•   Celebrity authors, audiences, and self-marketing in the literary sphere
•   Economic theory, finance, and nineteenth-century literature
•   Leisure, spare time and other modes of ‘unproductiveness’
•   Productivist and consumerist ideologies and the politics of social class
•   Reassessing Marxist perspectives on Victorian literature and culture

All submissions should conform to MHRA style conventions and the in-house submission guidelines.

The deadline for submissions to our next issue is 30 September, 2011.

Contact: victoriannetwork@gmail.com

In Memoriam: Postman’s Park and George Frederic Watts

(c) Ingrid Newton, 2011.

Fellow dead Victorian things enthusiasts may well enjoy photographer Ingrid Newton’s latest, absolutely beautiful post on London memorials. I am a big fan of Ingrid’s work, but particularly enjoyed this photograph. Ingrid describes the Postman’s Park memorial to those who have died via acts of self-sacrifice. The designer, as the above image shows, was George Frederic Watts (1817-1904), the first husband of Ellen Terry (who, of course, is a major subject of my thesis – though Madge Kendal may usurp the no. 1 spot). Watts had proposed a national monument to unsung heroes to coincide with Queen Victoria’s 1887 jubilee; when he received no response, he decided to go ahead with the idea himself. I suppose the online memorial sites, newspapers, and things like the Pride of Britain awards fulfil a similar function today, but there’s something infinitely more poignant about the little ceramic tributes. They remind me of the tablets offering thanks for answered prayers you find around shrines in French churches.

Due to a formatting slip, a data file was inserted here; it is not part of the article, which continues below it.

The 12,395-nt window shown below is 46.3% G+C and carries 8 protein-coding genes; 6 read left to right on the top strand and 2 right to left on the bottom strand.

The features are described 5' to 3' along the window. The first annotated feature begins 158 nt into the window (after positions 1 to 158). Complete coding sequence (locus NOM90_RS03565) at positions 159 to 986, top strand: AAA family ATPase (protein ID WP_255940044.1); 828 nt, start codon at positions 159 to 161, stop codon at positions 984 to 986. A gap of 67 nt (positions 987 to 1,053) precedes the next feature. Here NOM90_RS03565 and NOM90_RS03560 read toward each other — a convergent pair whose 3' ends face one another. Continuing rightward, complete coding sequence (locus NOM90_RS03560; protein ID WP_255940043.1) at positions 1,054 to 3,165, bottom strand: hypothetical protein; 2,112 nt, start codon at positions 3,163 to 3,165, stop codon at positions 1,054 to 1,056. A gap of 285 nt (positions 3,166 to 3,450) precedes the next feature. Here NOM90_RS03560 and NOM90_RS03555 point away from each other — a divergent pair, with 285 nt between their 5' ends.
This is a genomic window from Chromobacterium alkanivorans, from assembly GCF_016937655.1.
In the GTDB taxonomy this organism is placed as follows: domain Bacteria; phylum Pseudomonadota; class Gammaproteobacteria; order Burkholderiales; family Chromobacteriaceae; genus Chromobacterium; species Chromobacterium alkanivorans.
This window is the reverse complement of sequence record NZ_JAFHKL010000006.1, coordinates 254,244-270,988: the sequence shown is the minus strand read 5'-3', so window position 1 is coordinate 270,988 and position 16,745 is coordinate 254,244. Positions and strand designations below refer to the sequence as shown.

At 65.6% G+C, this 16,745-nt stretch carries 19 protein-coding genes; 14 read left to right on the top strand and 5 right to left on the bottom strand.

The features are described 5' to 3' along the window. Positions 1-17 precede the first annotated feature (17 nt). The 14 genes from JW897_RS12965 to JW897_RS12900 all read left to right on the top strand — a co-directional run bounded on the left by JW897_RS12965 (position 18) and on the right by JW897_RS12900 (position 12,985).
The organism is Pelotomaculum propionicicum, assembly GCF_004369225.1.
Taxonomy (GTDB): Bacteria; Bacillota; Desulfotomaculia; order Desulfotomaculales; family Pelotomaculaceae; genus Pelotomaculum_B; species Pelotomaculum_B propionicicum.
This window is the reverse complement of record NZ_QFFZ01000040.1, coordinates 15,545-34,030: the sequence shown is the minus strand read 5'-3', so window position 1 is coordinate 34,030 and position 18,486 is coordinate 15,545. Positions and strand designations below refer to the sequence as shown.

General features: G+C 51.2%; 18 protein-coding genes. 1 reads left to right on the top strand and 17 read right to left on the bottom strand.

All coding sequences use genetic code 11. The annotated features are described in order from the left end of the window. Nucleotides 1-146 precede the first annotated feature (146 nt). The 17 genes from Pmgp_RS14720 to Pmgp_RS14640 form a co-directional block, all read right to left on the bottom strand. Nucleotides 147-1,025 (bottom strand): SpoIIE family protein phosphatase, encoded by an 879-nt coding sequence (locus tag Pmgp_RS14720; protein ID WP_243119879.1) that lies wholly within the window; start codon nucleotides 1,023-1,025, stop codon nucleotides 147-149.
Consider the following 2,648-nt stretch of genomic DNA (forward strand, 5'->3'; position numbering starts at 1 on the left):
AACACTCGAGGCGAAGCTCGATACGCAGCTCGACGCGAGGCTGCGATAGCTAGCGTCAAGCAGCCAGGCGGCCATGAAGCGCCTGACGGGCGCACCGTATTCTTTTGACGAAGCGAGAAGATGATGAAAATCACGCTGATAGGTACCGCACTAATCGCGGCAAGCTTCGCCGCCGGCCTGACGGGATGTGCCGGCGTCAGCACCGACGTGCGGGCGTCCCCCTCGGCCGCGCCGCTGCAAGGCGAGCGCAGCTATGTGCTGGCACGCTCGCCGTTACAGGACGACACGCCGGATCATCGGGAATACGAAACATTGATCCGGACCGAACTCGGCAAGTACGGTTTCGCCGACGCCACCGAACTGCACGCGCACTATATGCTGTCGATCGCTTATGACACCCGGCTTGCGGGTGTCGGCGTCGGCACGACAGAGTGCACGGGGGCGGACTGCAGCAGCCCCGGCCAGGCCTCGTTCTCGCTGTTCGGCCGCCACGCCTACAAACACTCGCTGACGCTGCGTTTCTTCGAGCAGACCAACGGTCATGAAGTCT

Notre Dame, 2009. In a shock twist of fate this was taken by my amateur self, notice how the most interesting tablet's in the bottom-right corner and I have OMITTED it.

The emotional impetus in Postman’s Park seems far sadder – but, then again, Watts’s memorial is still about thanksgiving. Several of the tiles commemorate children.

As Ingrid’s post reminds us, the length of time for which someone is remembered is a fraught issue. Who is remembered, how, and by whom? It’s an issue I’ve been grappling with thanks to an unexpected and exciting development in my research. When I started investigating the writings by these actresses, I automatically discounted the possibility of contact with anyone who knew them. Even “discounted” is too strong a word: it didn’t enter my head. And yet, I am now in correspondence with one of my subjects’ granddaughter and great-granddaughter, and hope soon to read some of their family manuscripts. The granddaughter is now 91; the link is there (there are other issues, about biographical vs academic remembrance, and whether some people should be remembered at all, but that’s a different post).

My next London research trip will probably constitute a return to the Garrick Club Library, but one of the many tangential/side project/should-never-see-daylight .docs attached to my DPhil describes an alternate tour. Without particularly knowing why, I started listing places where Victorian actors are buried. My supervisor’s built a fantastic SAA paper out of recording examples of the Early Modern &c, but somehow I doubt my tramp round Brompton Cemetery will have the same result…

These thoughts are rather disconnected, but then I am mid-chapter-edit. Alex is between drafts, in that glorious limbo of “free”/anxiety “time”. I am not. So type type type.

Call To Register: Oxford English Graduate Conference “The Famed and The Forgotten”

Registration is now open for The Famed and The Forgotten, taking place on 10th June in Oxford University’s English Faculty.